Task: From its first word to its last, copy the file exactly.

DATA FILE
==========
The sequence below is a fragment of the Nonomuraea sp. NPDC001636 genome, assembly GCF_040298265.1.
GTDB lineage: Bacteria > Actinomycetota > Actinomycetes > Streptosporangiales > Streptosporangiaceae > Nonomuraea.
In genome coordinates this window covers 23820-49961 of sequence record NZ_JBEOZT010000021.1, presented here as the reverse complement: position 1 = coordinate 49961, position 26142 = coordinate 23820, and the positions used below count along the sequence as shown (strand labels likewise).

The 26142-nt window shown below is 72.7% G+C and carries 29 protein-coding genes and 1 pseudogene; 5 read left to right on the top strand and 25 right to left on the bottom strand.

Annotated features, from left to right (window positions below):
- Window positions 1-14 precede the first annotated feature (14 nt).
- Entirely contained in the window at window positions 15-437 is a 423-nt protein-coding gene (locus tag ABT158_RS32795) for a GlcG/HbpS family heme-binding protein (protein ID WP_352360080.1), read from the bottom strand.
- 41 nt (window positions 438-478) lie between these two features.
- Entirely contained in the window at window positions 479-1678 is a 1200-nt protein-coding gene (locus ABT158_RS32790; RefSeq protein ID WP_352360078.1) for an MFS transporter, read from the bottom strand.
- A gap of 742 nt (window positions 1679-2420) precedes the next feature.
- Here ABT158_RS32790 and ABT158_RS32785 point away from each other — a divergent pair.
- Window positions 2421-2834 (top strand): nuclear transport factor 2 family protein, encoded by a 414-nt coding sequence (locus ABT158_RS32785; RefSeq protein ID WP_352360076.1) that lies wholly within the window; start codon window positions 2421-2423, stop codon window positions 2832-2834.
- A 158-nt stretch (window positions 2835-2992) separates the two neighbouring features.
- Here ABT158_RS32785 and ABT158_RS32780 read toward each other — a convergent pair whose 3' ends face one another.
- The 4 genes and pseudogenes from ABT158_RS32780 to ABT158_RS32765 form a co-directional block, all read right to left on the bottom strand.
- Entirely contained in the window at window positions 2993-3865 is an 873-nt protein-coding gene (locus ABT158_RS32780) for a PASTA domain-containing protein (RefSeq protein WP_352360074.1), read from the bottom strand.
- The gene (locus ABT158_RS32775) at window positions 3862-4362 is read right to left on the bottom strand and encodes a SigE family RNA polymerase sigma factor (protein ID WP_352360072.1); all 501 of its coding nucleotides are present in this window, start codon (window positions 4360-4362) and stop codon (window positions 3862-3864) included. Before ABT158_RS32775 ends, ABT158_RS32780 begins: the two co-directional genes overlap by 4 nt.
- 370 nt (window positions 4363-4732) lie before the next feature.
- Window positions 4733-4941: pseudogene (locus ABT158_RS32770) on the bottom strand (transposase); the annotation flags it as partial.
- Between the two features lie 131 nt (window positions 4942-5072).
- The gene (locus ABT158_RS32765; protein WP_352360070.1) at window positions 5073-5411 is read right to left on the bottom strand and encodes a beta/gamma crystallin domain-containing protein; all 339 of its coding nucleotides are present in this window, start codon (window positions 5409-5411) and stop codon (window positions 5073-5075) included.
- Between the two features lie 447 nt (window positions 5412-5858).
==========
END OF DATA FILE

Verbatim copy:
The sequence below is a fragment of the Nonomuraea sp. NPDC001636 genome, assembly GCF_040298265.1.
GTDB lineage: Bacteria > Actinomycetota > Actinomycetes > Streptosporangiales > Streptosporangiaceae > Nonomuraea.
In genome coordinates this window covers 23820-49961 of sequence record NZ_JBEOZT010000021.1, presented here as the reverse complement: position 1 = coordinate 49961, position 26142 = coordinate 23820, and the positions used below count along the sequence as shown (strand labels likewise).

The 26142-nt window shown below is 72.7% G+C and carries 29 protein-coding genes and 1 pseudogene; 5 read left to right on the top strand and 25 right to left on the bottom strand.

Annotated features, from left to right (window positions below):
- Window positions 1-14 precede the first annotated feature (14 nt).
- Entirely contained in the window at window positions 15-437 is a 423-nt protein-coding gene (locus tag ABT158_RS32795) for a GlcG/HbpS family heme-binding protein (protein ID WP_352360080.1), read from the bottom strand.
- 41 nt (window positions 438-478) lie between these two features.
- Entirely contained in the window at window positions 479-1678 is a 1200-nt protein-coding gene (locus ABT158_RS32790; RefSeq protein ID WP_352360078.1) for an MFS transporter, read from the bottom strand.
- A gap of 742 nt (window positions 1679-2420) precedes the next feature.
- Here ABT158_RS32790 and ABT158_RS32785 point away from each other — a divergent pair.
- Window positions 2421-2834 (top strand): nuclear transport factor 2 family protein, encoded by a 414-nt coding sequence (locus ABT158_RS32785; RefSeq protein ID WP_352360076.1) that lies wholly within the window; start codon window positions 2421-2423, stop codon window positions 2832-2834.
- A 158-nt stretch (window positions 2835-2992) separates the two neighbouring features.
- Here ABT158_RS32785 and ABT158_RS32780 read toward each other — a convergent pair whose 3' ends face one another.
- The 4 genes and pseudogenes from ABT158_RS32780 to ABT158_RS32765 form a co-directional block, all read right to left on the bottom strand.
- Entirely contained in the window at window positions 2993-3865 is an 873-nt protein-coding gene (locus ABT158_RS32780) for a PASTA domain-containing protein (RefSeq protein WP_352360074.1), read from the bottom strand.
- The gene (locus ABT158_RS32775) at window positions 3862-4362 is read right to left on the bottom strand and encodes a SigE family RNA polymerase sigma factor (protein ID WP_352360072.1); all 501 of its coding nucleotides are present in this window, start codon (window positions 4360-4362) and stop codon (window positions 3862-3864) included. Before ABT158_RS32775 ends, ABT158_RS32780 begins: the two co-directional genes overlap by 4 nt.
- 370 nt (window positions 4363-4732) lie before the next feature.
- Window positions 4733-4941: pseudogene (locus ABT158_RS32770) on the bottom strand (transposase); the annotation flags it as partial.
- Between the two features lie 131 nt (window positions 4942-5072).
- The gene (locus ABT158_RS32765; protein WP_352360070.1) at window positions 5073-5411 is read right to left on the bottom strand and encodes a beta/gamma crystallin domain-containing protein; all 339 of its coding nucleotides are present in this window, start codon (window positions 5409-5411) and stop codon (window positions 5073-5075) included.
- Between the two features lie 447 nt (window positions 5412-5858).